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The elusive goal of visiting all World Heritage Sites

The elusive goal of visiting all World Heritage Sites

For many years I have worked consciously to visit UNESCO World Heritage Sites where ever I have travelled. I first choose a place or a country to visit, then I look up which heritage sites that may be around when I get there. 

In the past ten years I have on average added six sites to my log, in total 63 sites. Over a lifetime or so of travelling I have been to 159 sites. This year, in 2018, I plan on going to seven more places that have been designated by the UN organisation to be of universal value to mankind.

159 sites. In many respects this is kind of satisfactory, because it is a large number, and because the sites are all important places. Indeed, for my part they are located in 53 different countries. Certainly I will not stop doing this, but there is one thought nagging me:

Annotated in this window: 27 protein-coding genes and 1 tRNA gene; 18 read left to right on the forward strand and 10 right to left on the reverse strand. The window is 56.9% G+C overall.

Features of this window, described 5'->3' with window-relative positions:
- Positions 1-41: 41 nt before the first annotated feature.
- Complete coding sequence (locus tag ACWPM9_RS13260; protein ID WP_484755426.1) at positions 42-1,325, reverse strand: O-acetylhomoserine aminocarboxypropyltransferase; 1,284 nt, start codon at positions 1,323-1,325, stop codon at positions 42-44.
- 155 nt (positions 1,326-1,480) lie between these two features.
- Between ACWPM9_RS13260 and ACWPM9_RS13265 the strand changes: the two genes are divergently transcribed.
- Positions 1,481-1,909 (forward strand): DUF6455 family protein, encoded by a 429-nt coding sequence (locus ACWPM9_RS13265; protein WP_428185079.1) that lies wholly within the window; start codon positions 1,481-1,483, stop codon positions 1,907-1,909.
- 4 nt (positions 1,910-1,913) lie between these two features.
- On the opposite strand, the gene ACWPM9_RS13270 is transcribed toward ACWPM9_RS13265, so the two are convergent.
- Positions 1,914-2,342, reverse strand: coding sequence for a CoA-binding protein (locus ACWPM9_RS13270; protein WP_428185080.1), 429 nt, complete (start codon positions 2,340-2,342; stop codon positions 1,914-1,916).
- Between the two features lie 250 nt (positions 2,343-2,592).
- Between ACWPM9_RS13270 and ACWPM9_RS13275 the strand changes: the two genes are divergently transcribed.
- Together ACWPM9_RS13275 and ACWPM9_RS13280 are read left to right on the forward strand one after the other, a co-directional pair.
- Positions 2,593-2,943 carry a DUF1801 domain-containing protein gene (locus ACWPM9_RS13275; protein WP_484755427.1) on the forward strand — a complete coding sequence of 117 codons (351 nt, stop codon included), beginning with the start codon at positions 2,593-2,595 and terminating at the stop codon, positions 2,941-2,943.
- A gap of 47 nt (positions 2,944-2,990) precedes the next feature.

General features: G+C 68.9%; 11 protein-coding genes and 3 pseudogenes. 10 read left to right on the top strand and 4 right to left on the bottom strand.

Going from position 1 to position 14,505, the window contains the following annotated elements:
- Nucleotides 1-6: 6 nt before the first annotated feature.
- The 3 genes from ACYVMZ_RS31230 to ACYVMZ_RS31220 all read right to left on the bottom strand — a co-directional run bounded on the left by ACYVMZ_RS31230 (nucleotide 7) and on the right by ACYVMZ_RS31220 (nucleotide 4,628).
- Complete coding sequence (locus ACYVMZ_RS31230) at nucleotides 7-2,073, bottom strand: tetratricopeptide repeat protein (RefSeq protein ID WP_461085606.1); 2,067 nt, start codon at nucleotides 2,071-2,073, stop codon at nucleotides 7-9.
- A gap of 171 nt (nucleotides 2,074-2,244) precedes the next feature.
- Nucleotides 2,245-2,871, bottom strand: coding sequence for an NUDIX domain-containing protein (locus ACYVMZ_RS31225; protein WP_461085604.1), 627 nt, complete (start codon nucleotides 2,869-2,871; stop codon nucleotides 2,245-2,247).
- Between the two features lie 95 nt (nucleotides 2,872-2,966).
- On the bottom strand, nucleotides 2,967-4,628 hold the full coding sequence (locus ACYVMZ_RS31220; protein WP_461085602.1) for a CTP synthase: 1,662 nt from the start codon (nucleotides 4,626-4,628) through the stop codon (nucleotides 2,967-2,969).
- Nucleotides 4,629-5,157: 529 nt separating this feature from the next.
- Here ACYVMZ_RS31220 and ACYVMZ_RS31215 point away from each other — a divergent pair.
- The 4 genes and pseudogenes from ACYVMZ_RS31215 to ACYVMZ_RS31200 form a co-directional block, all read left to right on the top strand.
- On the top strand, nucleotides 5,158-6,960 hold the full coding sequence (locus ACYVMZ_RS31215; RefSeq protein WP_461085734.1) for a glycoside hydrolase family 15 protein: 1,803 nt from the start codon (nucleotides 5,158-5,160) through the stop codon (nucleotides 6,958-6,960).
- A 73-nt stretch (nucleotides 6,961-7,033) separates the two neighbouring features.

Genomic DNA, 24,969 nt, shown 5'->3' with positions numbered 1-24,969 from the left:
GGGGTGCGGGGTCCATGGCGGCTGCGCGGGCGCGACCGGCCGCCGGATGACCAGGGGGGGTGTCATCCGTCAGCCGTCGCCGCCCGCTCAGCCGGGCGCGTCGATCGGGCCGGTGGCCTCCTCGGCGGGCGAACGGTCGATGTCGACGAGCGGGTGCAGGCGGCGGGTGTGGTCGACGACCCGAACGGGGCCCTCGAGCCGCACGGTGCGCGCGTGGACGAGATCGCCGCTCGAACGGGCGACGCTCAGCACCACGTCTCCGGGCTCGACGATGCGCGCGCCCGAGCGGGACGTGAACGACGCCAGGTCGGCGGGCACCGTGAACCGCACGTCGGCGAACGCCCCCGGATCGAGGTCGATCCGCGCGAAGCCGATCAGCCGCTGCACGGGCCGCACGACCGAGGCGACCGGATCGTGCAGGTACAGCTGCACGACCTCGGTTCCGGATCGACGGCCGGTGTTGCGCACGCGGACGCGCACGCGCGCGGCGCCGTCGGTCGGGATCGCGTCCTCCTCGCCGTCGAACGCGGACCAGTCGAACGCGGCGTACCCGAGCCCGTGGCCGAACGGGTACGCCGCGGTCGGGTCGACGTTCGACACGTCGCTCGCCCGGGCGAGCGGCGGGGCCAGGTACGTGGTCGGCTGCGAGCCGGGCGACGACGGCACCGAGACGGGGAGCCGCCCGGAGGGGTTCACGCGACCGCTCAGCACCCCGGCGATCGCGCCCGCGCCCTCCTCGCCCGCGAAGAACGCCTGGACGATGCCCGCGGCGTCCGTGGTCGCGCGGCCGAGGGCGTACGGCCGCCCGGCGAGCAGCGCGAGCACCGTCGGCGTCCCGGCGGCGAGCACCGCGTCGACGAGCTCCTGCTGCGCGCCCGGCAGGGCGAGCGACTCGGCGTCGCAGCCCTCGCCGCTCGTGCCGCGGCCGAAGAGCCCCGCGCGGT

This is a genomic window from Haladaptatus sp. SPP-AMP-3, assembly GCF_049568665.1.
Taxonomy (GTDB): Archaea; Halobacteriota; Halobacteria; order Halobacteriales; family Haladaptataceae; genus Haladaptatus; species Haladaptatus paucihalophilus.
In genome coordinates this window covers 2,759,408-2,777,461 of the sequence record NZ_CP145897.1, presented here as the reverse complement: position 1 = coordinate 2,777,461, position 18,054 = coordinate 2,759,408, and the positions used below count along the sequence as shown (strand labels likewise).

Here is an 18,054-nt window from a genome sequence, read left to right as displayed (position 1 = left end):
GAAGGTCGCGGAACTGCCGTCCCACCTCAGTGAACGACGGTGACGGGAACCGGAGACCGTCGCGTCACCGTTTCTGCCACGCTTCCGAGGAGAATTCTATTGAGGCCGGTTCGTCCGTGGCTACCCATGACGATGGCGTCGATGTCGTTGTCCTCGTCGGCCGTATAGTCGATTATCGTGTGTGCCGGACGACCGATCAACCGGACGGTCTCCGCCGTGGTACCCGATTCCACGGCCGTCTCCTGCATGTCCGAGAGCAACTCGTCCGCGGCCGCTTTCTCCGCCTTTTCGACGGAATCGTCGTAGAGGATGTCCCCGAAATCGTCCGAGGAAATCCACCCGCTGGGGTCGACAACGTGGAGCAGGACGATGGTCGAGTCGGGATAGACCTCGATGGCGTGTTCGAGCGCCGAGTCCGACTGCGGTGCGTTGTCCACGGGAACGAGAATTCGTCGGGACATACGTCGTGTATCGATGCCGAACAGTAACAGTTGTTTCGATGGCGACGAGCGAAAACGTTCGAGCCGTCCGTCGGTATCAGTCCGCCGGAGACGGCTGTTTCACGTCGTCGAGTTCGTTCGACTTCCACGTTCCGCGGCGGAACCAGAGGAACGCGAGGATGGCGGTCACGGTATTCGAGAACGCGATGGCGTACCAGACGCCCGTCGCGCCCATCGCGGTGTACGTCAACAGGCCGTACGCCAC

I will never be able to visit all sites. 

Today there are 1073 of them and the number keeps growing at a steady pace. As the figure below illustrates, my speed of visiting ever new sites will never outpace the number the World Heritage Committee is adding to the list each and every year. 

 

The growing gap

 

Really, this is not a big deal. I am not that keen on seeing them all, and I’m happy that UNESCO is actively promoting this cause. Preserving our common cultural and natural heritage for future generations is important. I’m still happy with each and every site I get to. 

They are all found under this heading.

 

The background image is from Bruges in Belgium, a world heritage site I visited in 2017.

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